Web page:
I am a mother and I understand that no parent likes to be told how to raise their child, but there are alternatives to spanking. You can do the time-out method, where you make your child sit in a corner and think about what he has done. You can also take away privileges or ground your child. This can be done for children of any age. It can range from not letting them watch television or play video games to not allowing them to hang out with their friends or go to a party. Another option is scolding them for what they have done, explaining to them why what they did was wrong, and why it upset you so much. This opens up the lines of communication with your child and shows that you respect him enough to talk to him about what he did wrong instead of just punishing him.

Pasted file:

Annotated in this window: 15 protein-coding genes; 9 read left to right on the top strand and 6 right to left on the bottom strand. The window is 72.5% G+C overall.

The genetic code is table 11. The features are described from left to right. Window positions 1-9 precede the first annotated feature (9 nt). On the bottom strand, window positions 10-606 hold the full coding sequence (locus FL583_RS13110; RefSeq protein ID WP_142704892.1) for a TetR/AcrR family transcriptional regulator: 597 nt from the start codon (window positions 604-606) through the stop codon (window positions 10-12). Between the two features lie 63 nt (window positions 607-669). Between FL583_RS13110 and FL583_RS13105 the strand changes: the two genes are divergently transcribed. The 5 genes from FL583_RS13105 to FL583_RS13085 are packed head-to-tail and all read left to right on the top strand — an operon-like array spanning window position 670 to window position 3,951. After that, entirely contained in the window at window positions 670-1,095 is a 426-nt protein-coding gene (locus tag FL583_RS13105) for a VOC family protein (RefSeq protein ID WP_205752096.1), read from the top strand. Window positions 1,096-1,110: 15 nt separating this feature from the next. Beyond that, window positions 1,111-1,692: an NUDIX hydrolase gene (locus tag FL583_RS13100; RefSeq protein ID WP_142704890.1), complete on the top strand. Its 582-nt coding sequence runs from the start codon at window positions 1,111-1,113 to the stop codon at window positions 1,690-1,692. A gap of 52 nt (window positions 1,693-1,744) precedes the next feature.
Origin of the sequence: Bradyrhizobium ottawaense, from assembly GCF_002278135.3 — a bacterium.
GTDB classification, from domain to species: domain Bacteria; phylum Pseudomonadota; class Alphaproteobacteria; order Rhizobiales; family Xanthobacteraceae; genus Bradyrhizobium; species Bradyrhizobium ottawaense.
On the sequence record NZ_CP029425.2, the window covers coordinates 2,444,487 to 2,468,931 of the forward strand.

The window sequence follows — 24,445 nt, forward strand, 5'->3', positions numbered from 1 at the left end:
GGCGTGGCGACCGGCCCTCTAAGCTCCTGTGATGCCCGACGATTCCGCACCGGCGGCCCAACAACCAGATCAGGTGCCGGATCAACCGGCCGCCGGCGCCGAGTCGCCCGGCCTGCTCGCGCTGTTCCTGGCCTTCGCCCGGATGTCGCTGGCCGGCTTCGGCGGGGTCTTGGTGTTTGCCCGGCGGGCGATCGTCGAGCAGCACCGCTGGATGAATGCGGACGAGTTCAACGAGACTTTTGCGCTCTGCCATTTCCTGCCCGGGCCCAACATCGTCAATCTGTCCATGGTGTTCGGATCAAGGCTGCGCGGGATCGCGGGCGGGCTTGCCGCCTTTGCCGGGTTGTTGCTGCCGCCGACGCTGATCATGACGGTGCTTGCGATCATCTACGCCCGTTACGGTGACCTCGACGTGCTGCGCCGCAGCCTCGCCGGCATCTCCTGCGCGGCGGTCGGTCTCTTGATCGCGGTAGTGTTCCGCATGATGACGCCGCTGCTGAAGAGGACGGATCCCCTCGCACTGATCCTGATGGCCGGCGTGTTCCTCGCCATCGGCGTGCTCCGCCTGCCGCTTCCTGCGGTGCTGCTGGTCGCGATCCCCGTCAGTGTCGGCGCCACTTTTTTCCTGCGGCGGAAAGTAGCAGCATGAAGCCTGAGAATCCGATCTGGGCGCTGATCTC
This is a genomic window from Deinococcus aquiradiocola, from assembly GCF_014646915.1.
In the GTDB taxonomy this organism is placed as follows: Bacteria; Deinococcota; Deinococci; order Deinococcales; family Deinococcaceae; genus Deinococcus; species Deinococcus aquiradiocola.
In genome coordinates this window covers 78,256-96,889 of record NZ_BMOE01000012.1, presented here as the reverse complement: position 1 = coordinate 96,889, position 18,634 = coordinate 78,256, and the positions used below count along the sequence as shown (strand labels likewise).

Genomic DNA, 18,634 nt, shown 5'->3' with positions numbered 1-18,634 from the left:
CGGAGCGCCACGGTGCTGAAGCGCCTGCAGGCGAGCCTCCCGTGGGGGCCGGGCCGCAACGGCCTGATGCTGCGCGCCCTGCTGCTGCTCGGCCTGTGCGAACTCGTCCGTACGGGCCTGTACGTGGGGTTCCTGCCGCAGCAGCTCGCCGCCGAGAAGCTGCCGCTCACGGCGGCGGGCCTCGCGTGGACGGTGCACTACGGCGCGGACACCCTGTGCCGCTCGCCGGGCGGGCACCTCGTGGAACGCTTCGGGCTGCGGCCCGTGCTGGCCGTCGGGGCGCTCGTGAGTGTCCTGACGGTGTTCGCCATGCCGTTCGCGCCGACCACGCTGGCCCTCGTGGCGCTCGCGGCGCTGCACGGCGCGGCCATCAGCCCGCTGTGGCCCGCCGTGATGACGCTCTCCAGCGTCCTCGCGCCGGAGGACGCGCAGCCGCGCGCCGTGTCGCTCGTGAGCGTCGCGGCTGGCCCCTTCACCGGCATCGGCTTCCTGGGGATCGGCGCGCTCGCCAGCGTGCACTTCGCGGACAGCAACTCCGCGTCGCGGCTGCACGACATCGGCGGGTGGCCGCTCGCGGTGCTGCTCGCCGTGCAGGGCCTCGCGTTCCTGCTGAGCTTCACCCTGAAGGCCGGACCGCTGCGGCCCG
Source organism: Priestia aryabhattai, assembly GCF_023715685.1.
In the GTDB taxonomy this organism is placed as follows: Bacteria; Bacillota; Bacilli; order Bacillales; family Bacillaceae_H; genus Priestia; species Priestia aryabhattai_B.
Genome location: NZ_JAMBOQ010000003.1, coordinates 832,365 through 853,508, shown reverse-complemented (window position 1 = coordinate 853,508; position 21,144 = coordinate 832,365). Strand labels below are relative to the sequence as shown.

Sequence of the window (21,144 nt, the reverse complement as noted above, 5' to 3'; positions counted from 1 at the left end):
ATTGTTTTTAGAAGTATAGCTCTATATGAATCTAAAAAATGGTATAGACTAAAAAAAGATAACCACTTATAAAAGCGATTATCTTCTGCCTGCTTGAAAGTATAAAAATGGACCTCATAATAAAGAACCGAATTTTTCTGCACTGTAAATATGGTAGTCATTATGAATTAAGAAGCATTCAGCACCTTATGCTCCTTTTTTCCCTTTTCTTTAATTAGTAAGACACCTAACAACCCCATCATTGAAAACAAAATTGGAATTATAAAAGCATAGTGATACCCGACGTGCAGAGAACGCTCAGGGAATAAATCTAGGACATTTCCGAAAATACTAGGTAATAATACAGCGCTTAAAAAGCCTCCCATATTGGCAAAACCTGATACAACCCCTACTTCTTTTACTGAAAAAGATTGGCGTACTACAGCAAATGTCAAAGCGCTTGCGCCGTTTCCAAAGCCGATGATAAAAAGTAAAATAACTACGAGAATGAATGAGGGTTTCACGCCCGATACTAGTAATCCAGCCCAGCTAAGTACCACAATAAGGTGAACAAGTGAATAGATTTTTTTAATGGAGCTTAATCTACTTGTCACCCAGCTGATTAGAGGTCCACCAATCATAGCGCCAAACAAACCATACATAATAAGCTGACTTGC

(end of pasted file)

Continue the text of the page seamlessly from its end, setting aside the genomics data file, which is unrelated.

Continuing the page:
I believe a combination of all of these methods is appropriate. Occasional spankings (not abuse), scolding, grounding, and, most importantly, explaining to your child why she is being punished is a good mix that can give you the results you want. From personal experience and from what others have told me, the “because I said so” or “I’m the parent and you’re the child” explanations don’t quite cut it.
I remember when I was in high school a bunch of us sat in the lunch room and exchanged war stories about all of the crazy beatings we used to get, and sometimes still did. We would crack jokes and laugh, but in the end a lot of us didn’t understand why we got some of the licks we received. Some of the stories were also just sad and the punishment didn’t fit the crime.
Sparing the rod doesn’t always spoil the child.